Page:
UK regulator approves BT takeover of DT/Orange mobile operator EE

BT will take over the UK’s largest mobile operator, EE, by the end of January 2016 after the country’s competition regulator gave the deal its approval.

The £12.5 billion deal will close on 29 January, said BT in a statement, after which Deutsche Telekom will own 12% of BT and provide one director to BT’s board. Orange will own 4% of BT. At the moment EE is a 50-50 joint venture of Orange and Deutsche Telekom.

The Competition and Markets Authority said that “the merger is not expected to result in a substantial lessening of competition in any market or markets in the UK, including in relation to the supply of retail mobile, wholesale mobile, mobile backhaul, wholesale broadband and retail broadband services.”

Following the merger the CEO of EE will be Marc Allera, now the company’s chief commercial officer. Current CEO Olaf Swantee has already announced his departure.

BT CEO Gavin Patterson said: “The combined BT and EE will be a digital champion for the UK, providing high levels of investment and driving innovation in a highly competitive market. I have no doubt that consumers, businesses and communities will benefit as we combine the power of fibre broadband with the convenience of leading edge mobile services.”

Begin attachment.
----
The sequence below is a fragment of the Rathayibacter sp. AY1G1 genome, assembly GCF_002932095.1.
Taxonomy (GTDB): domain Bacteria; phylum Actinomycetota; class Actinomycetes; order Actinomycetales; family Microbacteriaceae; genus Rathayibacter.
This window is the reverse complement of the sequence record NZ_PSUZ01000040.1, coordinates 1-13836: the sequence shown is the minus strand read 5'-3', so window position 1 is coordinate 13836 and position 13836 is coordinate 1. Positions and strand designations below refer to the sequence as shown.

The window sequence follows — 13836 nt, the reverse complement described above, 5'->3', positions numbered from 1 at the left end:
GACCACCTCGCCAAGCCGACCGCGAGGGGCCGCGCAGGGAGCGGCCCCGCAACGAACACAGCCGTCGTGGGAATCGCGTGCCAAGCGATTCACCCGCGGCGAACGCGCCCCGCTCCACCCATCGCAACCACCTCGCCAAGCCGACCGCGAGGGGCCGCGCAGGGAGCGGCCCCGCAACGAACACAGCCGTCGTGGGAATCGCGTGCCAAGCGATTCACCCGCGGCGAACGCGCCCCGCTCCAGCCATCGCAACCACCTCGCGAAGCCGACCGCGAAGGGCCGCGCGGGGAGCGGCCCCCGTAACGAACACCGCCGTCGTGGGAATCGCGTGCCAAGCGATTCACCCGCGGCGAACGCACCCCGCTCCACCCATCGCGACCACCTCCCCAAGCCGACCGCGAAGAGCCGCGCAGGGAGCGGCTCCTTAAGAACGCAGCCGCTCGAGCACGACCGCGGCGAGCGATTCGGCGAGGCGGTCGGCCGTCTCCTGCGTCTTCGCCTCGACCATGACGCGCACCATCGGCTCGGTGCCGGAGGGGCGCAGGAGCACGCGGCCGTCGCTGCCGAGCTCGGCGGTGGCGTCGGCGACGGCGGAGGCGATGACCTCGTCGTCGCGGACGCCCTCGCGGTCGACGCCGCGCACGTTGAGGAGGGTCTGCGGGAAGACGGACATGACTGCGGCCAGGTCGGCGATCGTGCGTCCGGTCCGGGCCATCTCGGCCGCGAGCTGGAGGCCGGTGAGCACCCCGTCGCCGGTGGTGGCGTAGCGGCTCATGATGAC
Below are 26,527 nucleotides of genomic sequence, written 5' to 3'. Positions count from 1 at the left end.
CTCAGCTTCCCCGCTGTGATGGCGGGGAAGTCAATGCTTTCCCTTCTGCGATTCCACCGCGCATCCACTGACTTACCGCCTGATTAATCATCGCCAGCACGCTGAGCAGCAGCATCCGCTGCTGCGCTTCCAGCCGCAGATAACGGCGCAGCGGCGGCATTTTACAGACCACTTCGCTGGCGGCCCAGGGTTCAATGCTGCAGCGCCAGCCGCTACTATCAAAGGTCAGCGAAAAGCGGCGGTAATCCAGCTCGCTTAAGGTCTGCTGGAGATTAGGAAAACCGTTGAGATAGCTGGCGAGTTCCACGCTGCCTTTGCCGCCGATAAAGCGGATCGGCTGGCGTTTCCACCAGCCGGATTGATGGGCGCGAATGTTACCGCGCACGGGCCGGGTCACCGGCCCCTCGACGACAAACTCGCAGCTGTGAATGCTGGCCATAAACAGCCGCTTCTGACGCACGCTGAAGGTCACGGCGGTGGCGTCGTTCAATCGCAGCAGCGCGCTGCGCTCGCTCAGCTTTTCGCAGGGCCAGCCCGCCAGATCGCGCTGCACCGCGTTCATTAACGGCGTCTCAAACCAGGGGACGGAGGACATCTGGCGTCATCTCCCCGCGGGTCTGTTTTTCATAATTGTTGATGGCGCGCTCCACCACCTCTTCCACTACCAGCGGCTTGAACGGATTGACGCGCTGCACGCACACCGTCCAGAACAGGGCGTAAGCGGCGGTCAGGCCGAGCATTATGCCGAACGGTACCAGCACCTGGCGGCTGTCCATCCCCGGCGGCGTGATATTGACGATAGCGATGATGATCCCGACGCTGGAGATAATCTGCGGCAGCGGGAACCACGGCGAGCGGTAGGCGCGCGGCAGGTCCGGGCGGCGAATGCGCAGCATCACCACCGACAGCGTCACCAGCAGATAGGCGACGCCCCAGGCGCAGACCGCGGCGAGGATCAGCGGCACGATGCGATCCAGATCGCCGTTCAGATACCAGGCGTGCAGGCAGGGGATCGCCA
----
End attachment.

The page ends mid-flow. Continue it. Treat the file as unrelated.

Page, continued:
BT said that “there will be a distinct EE line of business following the merger”, but the company has not said anything about long-term branding as EE is integrated into the wider BT group. 

The position of BT Openreach as the UK’s last-mile provider is under question after the decision, though the CMA did not recommend any changes. 

Allen & Overy lawyer John Wotton, who chaired the enquiry for the CMA, said: “We have heard wider concerns about the sector, including about Openreach and its regulation by Ofcom. Our job has been to examine the specific impact of this merger on competition and consumers and, where relevant, we’ve looked at how these issues might be affected by the merger.”

However the UK’s telecoms regulator Ofcom is looking at a potential separation of Openreach into an independent company and senior BT executives are known to be considering the mechanics of a separation. 

Many of the submissions to the CMA dealt with Openreach’s position as a BT subsidiary that is expected to work with all competitors equally. TalkTalk, which has long taken an aggressive position on Openreach, said that in the current set-up “Openreach is able to impose unreasonable terms.” 

Vodafone, whose CEO Vittoria Colao has said the group would be interested in a joint ownership of Openreach, said: “There is no transparency over BT Openreach’s process or methodology,” and added: “There is clearly ample scope for BT Openreach to discriminate.” 

Ofcom is expected to take a final decision on Openreach by the end of January, possibly coinciding with the completion of the BT-EE merger.